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Pub loses out on £4k after New Year's Eve flooding

Start a new threadBy Gurjit Degun , 02-Jan-2013

Related topics: General News

A pub lost out on £4,000 on New Year's Eve after having to close because a local water system broke down several times over the festive period.

The Rose in Stapleford, Cambridgeshire, flooded on Christmas day and overnight on Boxing day. Staff worked hard to get all the water out and managed to keep the pub open.

However, the worst of the flooding came on New Year’s Eve when the pub saw 10 inches of water and had to close.

Licensee Karen Beer said: “We just had to close. We had 70 diners booked in and tickets for a further 30 people in the bar. We had a disco booked too. We would have made £4,000 on New Year’s Eve alone.

“We are insured but the issue is that we are opening and closing so much that our customers don’t know what’s going on. You become unreliable, so customers may not want to re-book over Christmas again.

“I’m also worried that we may not be able to get insured again, premiums can rise a lot.”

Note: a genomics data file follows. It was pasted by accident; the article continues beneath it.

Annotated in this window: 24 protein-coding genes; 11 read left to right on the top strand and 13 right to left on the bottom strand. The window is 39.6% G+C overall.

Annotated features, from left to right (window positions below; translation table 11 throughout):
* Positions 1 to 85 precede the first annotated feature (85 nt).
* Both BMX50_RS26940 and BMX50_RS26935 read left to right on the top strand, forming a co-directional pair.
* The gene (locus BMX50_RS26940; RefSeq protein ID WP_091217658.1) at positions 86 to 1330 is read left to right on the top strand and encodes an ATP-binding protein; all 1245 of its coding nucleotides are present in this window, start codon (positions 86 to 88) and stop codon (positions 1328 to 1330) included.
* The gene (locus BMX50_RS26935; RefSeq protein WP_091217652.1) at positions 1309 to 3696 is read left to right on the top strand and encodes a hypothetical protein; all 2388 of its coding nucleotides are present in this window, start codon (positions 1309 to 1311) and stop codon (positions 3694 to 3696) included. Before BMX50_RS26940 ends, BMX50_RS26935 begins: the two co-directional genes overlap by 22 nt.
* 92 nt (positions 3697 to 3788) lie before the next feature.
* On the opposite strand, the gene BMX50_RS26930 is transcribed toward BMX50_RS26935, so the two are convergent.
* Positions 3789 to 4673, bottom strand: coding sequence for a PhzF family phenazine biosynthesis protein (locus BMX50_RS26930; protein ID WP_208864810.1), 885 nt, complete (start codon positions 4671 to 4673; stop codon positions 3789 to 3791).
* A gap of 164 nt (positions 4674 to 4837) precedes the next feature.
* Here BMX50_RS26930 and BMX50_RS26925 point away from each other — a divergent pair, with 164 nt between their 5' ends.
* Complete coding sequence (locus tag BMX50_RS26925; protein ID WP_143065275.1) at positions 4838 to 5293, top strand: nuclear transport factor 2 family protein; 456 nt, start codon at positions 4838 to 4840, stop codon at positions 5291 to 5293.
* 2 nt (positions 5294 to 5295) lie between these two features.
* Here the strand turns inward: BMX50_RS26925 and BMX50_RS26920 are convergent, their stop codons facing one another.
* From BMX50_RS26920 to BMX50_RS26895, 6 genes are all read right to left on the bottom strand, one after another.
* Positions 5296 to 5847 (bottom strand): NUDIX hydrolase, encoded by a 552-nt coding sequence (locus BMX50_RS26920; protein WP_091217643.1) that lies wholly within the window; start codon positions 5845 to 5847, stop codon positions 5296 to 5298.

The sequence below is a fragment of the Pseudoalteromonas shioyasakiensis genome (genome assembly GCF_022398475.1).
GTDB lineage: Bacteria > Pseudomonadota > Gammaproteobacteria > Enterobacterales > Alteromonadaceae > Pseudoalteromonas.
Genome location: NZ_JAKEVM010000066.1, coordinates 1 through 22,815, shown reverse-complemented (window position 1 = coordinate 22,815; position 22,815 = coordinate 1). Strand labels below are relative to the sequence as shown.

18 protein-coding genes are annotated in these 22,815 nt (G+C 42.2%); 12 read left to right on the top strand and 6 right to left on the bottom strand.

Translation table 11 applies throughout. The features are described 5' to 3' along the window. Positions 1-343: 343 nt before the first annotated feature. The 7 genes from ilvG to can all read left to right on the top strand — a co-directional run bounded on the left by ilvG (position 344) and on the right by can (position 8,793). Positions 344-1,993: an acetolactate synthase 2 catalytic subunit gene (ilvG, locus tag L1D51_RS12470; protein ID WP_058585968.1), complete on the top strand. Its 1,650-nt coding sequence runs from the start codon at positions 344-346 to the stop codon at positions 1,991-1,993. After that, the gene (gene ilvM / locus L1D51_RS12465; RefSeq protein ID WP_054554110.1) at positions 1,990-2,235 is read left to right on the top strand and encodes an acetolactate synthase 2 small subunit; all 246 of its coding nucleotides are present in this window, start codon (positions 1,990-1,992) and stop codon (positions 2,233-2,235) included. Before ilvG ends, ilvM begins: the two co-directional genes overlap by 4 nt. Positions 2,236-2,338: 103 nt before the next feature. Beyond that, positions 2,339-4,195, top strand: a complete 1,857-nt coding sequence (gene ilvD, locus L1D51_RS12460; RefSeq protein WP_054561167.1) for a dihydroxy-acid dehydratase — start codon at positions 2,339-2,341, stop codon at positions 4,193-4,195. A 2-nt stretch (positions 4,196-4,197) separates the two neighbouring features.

A spokesperson for Anglian Water apologised for the flooding. A statement said: “This is all linked to the recent terrible weather, and the fact that, unusually, two of our pumps in a nearby pumping station failed on two occasions. We attended as soon as we could to restart the pumps, but not before water had flooded into the pub.

“We will be keeping a close eye on the pumping station over the next few days. We will also carry out a full investigation and do what we can to reduce the risk of this happening again. Early investigations suggest this failure is the result of fluctuations in the power supply to the pumping station causing the pumps to cut out.”

Meanwhile, staff at a pub in Gloucestershire had to ferry customers to and from their pub on Christmas Day after two feet of water surrounded the venue.

As the inside of the Fromebridge Mill in Whitminster remained dry, extensive flooding outside left the pub inaccessible for most cars. It was caused by nearby River Frome having burst its banks on Christmas Eve.

Manager Phil Hewitt called Old English Inns area manager Gary Robinson, who drove 100 miles in a hardy four-wheel drive vehicle. He helped Hewitt and assistant manager ferry the 120 diners to and from the pub, between their cars, parking on unaffected areas.

Hewitt said: “I woke up on Christmas morning, prepared and excited to serve Christmas dinner and was shocked by the floodwater that surrounded us.

“Our neighbours very kindly let us use a private road which provided back access to the pub through much less flooding – much safer although difficult to navigate on foot.”

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